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  1. #11
    MMAMickey's Avatar
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    Dec 2007
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    England
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    2,742
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    Boxing.MMA
    --
    Hell yeah! Hell no!
    I have to say I never really buy into S&C advice from judo or boxing forums. What they say is either blatant bullshit or at the very least smells like it.

    EDIT: oh and yeah, running downhill makes it very easy to hurt your knees.. just fyi.
    "The hero and the coward both feel the same thing, but the hero projects his fear onto his opponent while the coward runs. 'Fear'. It's the same thing, but it's what you do with it that matters". - Cus D'Amato
    Spoiler:


  2. #12
    AMF's Avatar
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    Aug 2004
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    Dantes Inferno
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    Fitness-Fu and Judo
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    Hell yeah! Hell no!
    It occurred to me that sprinting uphill is a good leg building-type of exercise.

    Strong legs for judo is a good thing, amirite?

  3. #13
    judoka_uk's Avatar
    Join Date
    Feb 2008
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    Judo
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    Hell yeah! Hell no!
    Quote Originally Posted by AMF View Post
    It occurred to me that sprinting uphill is a good leg building-type of exercise.

    Strong legs for judo is a good thing, amirite?
    I know pretty much bugger all about PT aside from absolute basics. However, it does occur to me that your problem may not be your fitness perse rather your hiatus from Judo and the fact that, I recall, you're a beginner.

    As a beginner people tend to do everything in Judo highly inefficiently due to their inexperience this means its way way more tiring than someone who's more experienced.

    In randori beginner vs beginner tends to be very energy intensive with a lot of spazzing and purely relying on strength and busting out of bad situations.

    A beginner vs a more experienced person also tends to be very energy intensive for beginners because they lack refined defensive skills and tend to use highly taxing defenses like stiff arming. On the ground being in bad situations all the time also saps energy like hell especially in Judo where being pinned means your losing and you are trying to get out instead of being more relaxed in BJJ. In addition attacking becomes a lot harder because you don't have the timing or skill to throw easily so have to put a lot of power and explosiveness into your techniques to try and get them to work which naturally drains your energy much quicker.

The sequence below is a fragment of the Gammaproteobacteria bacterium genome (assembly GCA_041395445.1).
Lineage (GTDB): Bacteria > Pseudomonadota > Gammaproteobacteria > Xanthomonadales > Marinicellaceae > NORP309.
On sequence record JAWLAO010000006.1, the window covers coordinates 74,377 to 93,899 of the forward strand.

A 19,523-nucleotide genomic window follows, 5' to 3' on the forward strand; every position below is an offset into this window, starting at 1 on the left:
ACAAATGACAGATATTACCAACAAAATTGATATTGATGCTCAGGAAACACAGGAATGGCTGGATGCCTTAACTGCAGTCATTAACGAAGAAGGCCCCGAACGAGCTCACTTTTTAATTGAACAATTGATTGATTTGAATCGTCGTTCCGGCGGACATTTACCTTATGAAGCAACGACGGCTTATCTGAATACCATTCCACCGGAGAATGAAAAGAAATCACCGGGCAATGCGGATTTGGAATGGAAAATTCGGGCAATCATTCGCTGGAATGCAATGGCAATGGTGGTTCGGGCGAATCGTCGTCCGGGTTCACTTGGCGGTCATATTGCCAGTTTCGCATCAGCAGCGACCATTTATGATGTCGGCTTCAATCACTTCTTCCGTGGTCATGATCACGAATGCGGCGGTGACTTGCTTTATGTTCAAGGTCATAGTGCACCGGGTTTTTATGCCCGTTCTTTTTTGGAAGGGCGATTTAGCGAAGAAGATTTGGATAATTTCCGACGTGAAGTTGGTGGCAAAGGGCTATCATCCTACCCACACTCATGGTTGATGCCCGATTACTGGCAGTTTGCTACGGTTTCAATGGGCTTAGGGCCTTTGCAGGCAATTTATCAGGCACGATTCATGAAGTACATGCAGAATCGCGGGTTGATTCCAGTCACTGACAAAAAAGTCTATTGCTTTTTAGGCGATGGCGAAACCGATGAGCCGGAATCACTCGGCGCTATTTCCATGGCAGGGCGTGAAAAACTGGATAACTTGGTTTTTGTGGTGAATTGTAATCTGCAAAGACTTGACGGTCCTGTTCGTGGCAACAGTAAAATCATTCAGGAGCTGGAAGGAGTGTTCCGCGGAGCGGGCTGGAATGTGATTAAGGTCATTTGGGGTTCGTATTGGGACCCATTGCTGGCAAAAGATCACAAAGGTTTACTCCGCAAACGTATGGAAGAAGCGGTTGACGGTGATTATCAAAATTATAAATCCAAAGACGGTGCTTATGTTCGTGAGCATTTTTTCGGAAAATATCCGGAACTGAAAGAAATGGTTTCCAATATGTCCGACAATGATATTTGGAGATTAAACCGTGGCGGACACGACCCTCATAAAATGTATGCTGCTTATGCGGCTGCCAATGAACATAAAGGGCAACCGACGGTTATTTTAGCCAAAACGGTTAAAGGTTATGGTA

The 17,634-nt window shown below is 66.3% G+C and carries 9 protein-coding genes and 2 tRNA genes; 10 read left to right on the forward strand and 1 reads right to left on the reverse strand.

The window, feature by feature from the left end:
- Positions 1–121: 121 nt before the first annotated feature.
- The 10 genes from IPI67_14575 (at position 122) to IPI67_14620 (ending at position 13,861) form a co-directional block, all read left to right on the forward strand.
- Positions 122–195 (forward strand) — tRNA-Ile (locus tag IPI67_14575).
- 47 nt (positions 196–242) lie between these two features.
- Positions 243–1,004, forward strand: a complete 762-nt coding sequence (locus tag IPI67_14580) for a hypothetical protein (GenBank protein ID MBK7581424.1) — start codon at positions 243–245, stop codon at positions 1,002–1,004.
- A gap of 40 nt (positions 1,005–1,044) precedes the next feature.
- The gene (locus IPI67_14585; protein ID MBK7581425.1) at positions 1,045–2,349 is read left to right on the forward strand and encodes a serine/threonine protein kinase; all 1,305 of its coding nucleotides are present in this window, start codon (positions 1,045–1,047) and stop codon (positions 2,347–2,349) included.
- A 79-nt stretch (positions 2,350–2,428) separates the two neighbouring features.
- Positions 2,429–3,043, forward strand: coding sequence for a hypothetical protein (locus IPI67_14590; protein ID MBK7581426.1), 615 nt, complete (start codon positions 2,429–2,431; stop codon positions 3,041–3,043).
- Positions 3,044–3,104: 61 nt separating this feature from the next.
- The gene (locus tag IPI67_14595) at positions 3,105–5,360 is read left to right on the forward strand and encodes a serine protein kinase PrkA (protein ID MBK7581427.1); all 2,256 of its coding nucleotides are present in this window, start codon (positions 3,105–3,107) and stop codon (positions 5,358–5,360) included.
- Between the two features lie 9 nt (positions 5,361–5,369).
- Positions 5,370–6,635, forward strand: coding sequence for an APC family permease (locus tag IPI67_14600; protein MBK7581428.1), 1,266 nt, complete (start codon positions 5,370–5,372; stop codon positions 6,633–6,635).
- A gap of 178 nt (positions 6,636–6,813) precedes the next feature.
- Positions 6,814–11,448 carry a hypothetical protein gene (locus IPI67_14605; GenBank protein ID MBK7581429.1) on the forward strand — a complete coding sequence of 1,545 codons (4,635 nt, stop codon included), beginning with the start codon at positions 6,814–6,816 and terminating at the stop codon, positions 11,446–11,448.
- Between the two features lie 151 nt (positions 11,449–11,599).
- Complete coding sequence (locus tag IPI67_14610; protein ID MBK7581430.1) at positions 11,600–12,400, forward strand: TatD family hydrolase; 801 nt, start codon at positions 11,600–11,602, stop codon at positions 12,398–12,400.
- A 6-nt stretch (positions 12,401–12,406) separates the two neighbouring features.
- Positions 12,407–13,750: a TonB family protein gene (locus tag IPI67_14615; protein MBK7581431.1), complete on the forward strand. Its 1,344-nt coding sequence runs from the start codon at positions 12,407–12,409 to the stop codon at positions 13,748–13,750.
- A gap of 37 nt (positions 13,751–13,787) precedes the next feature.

Breakfalling skills tend to be less honed meaning you hit the floor more awkwardly and you can get the wind knocked out of you. You also keep getting thrown and the act of constantly getting thrown, getting up, stiff arming, getting thrown and getting up etc... is quite tiring, there's a reason quite a few cardio programms use dropping to the floor and getting back up again..

  4. #14
    AMF's Avatar
    Join Date
    Aug 2004
    Location
    Dantes Inferno
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    770
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    Fitness-Fu and Judo
    --
    Hell yeah! Hell no!
    I know pretty much bugger all about PT aside from absolute basics. However, it does occur to me that your problem may not be your fitness perse rather your hiatus from Judo and the fact that, I recall, you're a beginner.
    I think you pretty well hit the nail on the head. I am used to working out hard with ballistic exercises and such.

    However judo fitness is a whole different animal. My long lay off and being, for all intensive purposes a begginer again, make for some pretty exhausting training sessions.

    I did better this morning, it's coming back at a snails pace, and even managed to snag a yonkyu with a ude garami during newaza.

    I think the solution is like you said in the other thread, keep up the weights, cardio, and DO MORE JUDO.

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